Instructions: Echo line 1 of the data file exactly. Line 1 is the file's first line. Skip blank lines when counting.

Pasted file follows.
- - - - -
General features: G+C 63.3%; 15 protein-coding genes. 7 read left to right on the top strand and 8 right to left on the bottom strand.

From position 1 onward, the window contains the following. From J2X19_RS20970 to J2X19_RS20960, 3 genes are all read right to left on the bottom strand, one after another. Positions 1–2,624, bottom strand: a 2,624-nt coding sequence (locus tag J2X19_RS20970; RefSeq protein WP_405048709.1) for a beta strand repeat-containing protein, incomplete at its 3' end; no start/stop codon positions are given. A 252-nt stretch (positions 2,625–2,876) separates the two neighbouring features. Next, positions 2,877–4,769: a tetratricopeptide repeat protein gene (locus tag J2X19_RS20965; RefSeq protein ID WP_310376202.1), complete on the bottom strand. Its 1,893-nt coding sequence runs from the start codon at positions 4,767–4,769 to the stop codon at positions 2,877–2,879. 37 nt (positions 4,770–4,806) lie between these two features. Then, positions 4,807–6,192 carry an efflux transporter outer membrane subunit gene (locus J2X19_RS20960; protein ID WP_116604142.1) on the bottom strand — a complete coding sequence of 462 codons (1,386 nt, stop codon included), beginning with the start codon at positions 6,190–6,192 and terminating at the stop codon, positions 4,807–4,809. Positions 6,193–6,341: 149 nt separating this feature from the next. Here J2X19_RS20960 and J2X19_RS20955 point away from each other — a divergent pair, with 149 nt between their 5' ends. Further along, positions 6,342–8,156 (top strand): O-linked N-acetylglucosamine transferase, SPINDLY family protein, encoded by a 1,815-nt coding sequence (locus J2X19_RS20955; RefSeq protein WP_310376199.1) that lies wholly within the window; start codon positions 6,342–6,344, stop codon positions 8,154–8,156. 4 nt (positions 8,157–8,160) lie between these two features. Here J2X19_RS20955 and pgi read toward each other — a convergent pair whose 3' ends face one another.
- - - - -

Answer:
General features: G+C 63.3%; 15 protein-coding genes. 7 read left to right on the top strand and 8 right to left on the bottom strand.